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January 30, 2018

Are You Lonesome Tonight?

Scott Stockdale

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In the wake of the 2107 Joe Cox Commission on loneliness report that concluded that more nine million people in the UK always or often feel lonely, Prime Minister Theresa May has appointed a minister for loneliness, in an effort to tackle social isolation.

The 2017 report was commissioned by the Red Cross in partnership with the Co-op - a cooperative supermarket chain - and published by the Cox Commission in December 2017.

"I want to confront this challenge for our society and for all of us to take action to address the loneliness endured by the elderly, by carers, by those who have lost loved ones, people who have no one to talk to or share their thoughts and experiences with," Prime Minster Theresa May said.

Loneliness can be characterized by a person's sense of lacking desired affection and closeness and lack of social interaction with others. However, there is also a subjective aspect of loneliness which depends on the individual's emotional state. Researchers have determined that loneliness is more dependent on the quality of relationships rather than the number of relationships.

While feeling lonely is part of the human condition, statistics suggest that the rates of loneliness are increasing, which means that some things are changing in society for the worse; for example, decreased social interactions and decreased responsibility for each other.

While loneliness is a concern for all age groups, the elderly - who often end up alone in their later years - suffer as much as anyone from the effects of being alone. The Cox Commission report found that over one million people over 65 said the often or always felt lonely. Nearly half of people in this age group said television or pets are their main form of company.

Only forty-six per cent of people over 65 said they spent time together with their family on most or every day, compared to 65 to 76 per cent for other ages. Moreover 12 per cent of people over 65 said they never spent time with their family at all. People in this age group also spent little time with friends: only 35 per cent spent time with friends most or every day in the last two weeks and 12 per cent spent no time at all.

While technology has increase our ability to connect with others, it's the type of communication and the opportunity cost of replacing other forms of communication that seems to be exasperating feelings of loneliness for many people - the elderly in particular - but including people of all age groups.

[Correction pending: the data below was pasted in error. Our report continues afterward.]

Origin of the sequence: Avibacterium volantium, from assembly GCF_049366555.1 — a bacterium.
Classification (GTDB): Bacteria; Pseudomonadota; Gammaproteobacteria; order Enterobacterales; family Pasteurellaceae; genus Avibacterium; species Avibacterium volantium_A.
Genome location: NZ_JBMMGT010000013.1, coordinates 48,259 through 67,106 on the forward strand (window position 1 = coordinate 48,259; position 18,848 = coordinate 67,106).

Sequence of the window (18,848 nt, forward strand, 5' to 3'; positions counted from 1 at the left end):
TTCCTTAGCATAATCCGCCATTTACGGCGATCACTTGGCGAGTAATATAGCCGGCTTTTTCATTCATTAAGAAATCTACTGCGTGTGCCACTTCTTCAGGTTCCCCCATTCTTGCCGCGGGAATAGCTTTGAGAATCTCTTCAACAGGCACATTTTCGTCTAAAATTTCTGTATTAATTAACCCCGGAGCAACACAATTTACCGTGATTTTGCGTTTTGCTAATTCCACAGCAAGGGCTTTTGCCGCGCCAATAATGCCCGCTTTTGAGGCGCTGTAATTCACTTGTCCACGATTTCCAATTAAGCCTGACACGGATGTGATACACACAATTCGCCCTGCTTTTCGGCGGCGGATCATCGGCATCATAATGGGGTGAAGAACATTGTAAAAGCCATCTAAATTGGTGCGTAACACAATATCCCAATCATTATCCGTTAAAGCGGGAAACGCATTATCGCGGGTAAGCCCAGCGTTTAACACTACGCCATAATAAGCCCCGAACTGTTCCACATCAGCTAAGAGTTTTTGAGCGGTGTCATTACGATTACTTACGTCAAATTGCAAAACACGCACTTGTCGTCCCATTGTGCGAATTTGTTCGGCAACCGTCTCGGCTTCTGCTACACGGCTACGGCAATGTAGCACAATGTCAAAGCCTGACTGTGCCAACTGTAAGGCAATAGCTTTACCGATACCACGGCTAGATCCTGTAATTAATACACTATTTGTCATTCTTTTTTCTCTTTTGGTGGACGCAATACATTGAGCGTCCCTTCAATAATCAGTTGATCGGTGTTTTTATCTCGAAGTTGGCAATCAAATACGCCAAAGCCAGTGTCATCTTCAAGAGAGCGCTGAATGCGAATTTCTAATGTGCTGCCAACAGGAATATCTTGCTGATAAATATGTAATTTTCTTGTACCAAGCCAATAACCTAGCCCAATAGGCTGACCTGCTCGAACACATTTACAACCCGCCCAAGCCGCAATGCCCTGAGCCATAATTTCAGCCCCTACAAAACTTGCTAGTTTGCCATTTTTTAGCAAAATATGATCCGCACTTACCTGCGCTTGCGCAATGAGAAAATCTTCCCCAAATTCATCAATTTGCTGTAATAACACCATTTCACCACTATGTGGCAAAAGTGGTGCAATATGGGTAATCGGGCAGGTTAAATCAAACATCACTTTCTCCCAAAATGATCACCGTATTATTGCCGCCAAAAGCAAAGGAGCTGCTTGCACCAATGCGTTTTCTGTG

Christian Guy, director of the Centre for Social Justice think-tank, said: “It is ironic in a sense because we are becoming ever more connected in the way that we can communicate. But different forms of technology mean that we may feel close to a lot of people but how superficial is the new social order we are creating for ourselves?”

Recent research has found that heavy users of social media had higher levels of perceived social isolation.

“How many friends on Facebook would we actually recognize if we passed them in the street?” Mr. Guy asked. He added: “There is something British about wanting to deal with problems yourself. “Meanwhile people in the UK are not alone in feeling lonely. In a Harvard Business Review article, the 19th Surgeon General of the United States, Vivek Murthy, who served from 2014 to 2017, wrote that "Loneliness is a growing health epidemic. We live in the most technologically connected age in the history of civilization, yet rates of loneliness have doubled since the 1980s." He added that "Today, over 40 per cent of adults in America report feeling lonely, and research suggests that the real number may well be higher."

The feeling of loneliness can affect more than a person's quality of life. Loneliness can be harmful to our health: People with a high degree of loneliness are twice as likely to develop Alzheimer’s as people with a low degree of loneliness.

In fact, because of a number of negative health consequences, loneliness may even be considered a health epidemic. It may increase your risk of sleep disturbances, substance abuse, depression, and suicide. Loneliness may also increase your stress hormones and blood pressure and decrease your ability to cope with different obstacles and challenges. Moreover, routine things associated with maintaining a healthier lifestyle such as a healthy diet, physical activity, and seeing the doctor can be difficult when you don't have social support. Poor diet and lack of physical activity can increase stress levels, driving up blood pressure and inflammation that could lead to heart disease.

Studies have also shown that living alone -- or feeling lonely -- raises the likelihood of premature death.

At the same time, the Cox Commission report found that people who took part in more health-maintaining activities such as social interaction, physical exercise and a healthy diet were less likely to feel isolated and more likely to feel that their community was a good one to grow old in. A positive attitude also has long been touted as a significant factor in maintaining good health and a long life.

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